Western gorillas live in relatively small groups of only about six animals, lead by dominant males, or silverbacks - so-called because of the grey-white fur only found on the backs of older males. Although gorillas are large and extremely powerful, they are gentler than chimpanzees.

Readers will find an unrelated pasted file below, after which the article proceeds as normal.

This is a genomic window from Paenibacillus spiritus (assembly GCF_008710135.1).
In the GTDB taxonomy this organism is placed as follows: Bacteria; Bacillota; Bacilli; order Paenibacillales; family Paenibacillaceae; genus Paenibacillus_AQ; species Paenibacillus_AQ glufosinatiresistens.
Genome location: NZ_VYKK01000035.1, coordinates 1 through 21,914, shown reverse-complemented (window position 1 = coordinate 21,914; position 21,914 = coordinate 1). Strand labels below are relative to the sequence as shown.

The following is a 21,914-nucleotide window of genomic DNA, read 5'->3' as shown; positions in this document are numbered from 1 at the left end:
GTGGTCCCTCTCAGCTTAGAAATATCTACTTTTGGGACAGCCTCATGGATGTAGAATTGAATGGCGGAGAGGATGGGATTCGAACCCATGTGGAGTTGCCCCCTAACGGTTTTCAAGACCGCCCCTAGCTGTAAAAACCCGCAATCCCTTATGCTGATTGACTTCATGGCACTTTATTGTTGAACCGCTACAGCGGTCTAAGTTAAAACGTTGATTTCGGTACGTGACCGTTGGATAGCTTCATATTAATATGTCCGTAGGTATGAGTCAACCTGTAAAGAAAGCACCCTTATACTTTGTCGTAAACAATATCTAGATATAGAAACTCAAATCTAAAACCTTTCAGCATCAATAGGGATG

Gorilla groups tend to avoid one another although, on occasion, groups will meet amicably for a short time. Sometimes meetings are not peaceful, and a dominant silverback may respond to intruders by standing up, hooting and beating his chest with cupped hands, followed by a display of strength by breaking branches. This display may lead to an all-out attack.